There is no objective method to measure pain intensity, and the perception of pain intensity is difficult to analyse. Interesting to note is that according to some reports there are no significant differences between the intensity and duration of pain following VATS lobectomy and open thoracotomy. In a study by Scott et al. [20] from the renown Memorial Sloan Kettering Cancer Center, the percentage of patients experiencing intensive postoperative pain at 4, 8, and 12 months after VATS and open thoracotomy was comparable (14%, 16%, 14%, and 10%,7 for VATS and 11%, 23%, 18%, 12%, and 6% for open thoracotomy). Postoperative respiratory parameters (FEV1 and FVC) were demonstrated to be significantly higher after VATS as compared to open thoracotomy in a number of studies [17]. The latest studies investigate the patterns of postoperative immunosuppression. VATS was associated with a less significant reduction in lymphocyte T (CD4), CRP, and interleukin 6 counts. These data may be indicative of a lower degree of invasiveness of VATS, an important precondition for shorter postsurgery recovery and recuperation period [21]. However, better immune system parameters do not translate directly into lower risk of postoperational infection complications in patients after VATS versus open thoracotomy.

6. Oncologic Aspect

Oncologic aspect of video-assisted thoracic surgery remains controversial. Sceptics argue that the decreased invasiveness of VATS affects the radicality of tumour resection, which translates into poorer long-term outcomes of cancer treatment as compared to open thoracotomy. On the other hand, those in favour of VATS lobectomy claim that the principles of surgical treatment remain unaffected by the use of a different surgical access technique. The first step is to assess patient eligibility for VATS lobectomy as this technique should be essentially used in patients with early stage lung cancer. Verifying patient eligibility should preferably involve all diagnostic methods (diagnostic imaging techniques: CT, PET-CT, and NMR and endoscopic methods bronchoscopy, EBUS-TBNA, and EUS-FNA) and in cases of doubt, invasive methods as well (mediastinoscopy). The learning curve is another important factor. Many studies on VATS lobectomy include a separate analysis of VATS lobectomy in early and late phase of a surgeon’s learning curve. A lot of attention is devoted to the correct evaluation of the condition of lymph nodes and changes in the mediastinum. In one of the latest studies, the findings seem to support the arguments in favour of open thoracotomy [22]. The mean number of nodes dissected in the VATS group was significantly lower (9.9/patient) as compared to the open group (14.7/patient, value 0.003). Particularly significant differences were reported for N2 group: 4.7 and 8.5/patient in VATS and open groups, respectively ( value 0.002). The differences were insignificant in N1 group. In the open lobectomy group, 24.6% of patients were upstaged from N0 to N1 and from N1 to N2 compared with 10% in the VATS group. These findings may fuel scepticism for VATS. However, the 3-year survival was similar between the groups (89.9% for VATS versus 84.7% for open lobectomy). Also, comparable effectiveness of both methods has been reported in a number of papers. Merritt et al. [23] demonstrated that the number of lymph nodes removed per patient was 24 and 25.1 in VATS on the left and the right side, respectively, and was comparable to the number of lymph nodes removed in an open chest procedure: 21.1 and 25.2, respectively. These are the findings of a prospective and randomized study. In a study by Whitson et al. [17], 5-year survival rate in VATS patients of 75% was comparable to lobectomy with thoracotomy. In Palade et al. [24], the 5-year overall survival rate in the VATS patients of 95% was higher than in the open group. Another issue related to VATS is the rate of recurrences following videothoracoscopic treatment. Of particular concern are local recurrences and minithoracotomy site recurrences associated with the very narrow access space. Walker et al. [25] demonstrated a lower recurrence rate in VATS versus open thoracotomy group of 18% and 29%, respectively. In patients after thoracotomy, the percentage of distant metastases was higher (63% versus 32% in VATS). Surprising was the fact that the percentage of synchronous primary tumours confirmed perioperatively in the open group was higher than in VATS (12% versus 7%, resp.). The risk of minithoracotomy site recurrences could not be confirmed in a number of studies, which is likely to result from the current prevention measures (surgical field protection and retrieval bags).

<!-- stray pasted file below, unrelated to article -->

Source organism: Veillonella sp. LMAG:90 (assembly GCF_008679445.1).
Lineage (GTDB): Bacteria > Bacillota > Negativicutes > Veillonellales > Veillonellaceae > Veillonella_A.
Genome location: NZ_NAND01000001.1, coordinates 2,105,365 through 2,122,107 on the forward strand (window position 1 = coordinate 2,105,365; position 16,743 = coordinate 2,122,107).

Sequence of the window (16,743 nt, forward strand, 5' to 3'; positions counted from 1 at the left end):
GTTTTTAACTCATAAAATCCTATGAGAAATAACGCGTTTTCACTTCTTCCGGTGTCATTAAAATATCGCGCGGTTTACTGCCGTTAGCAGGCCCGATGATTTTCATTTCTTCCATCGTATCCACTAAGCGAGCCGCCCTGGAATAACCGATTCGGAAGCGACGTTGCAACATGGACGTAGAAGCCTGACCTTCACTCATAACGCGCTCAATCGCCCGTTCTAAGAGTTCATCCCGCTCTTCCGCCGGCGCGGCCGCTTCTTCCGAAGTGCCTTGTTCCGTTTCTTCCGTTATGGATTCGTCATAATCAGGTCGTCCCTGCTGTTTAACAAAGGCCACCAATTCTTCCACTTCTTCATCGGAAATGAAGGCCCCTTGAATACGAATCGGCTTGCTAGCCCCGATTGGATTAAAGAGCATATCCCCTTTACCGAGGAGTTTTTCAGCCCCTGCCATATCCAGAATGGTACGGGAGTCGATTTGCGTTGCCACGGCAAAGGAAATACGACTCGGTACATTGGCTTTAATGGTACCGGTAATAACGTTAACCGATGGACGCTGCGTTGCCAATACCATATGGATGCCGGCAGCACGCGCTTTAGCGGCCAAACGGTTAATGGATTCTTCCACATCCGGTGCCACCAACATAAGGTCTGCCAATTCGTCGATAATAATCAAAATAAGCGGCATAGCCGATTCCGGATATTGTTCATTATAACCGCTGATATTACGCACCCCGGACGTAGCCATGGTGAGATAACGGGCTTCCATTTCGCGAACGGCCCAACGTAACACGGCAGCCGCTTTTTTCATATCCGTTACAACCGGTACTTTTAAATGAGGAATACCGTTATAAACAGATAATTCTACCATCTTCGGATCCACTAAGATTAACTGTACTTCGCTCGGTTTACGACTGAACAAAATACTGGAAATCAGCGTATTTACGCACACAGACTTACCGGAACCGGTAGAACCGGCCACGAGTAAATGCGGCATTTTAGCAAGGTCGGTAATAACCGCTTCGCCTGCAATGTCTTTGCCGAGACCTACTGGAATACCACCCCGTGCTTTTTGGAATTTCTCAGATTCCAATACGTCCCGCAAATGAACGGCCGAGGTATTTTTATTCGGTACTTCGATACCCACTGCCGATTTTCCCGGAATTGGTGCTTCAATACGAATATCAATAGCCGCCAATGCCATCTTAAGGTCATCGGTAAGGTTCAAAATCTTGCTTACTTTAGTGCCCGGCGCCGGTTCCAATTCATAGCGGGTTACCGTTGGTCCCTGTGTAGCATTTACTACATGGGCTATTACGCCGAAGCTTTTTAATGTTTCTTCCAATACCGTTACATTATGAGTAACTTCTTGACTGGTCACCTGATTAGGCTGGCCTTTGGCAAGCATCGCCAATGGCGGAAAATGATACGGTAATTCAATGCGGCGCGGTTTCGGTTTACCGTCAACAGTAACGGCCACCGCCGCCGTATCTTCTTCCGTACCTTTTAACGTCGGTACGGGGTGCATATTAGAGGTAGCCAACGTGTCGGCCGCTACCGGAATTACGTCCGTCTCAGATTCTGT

7. Learning Curve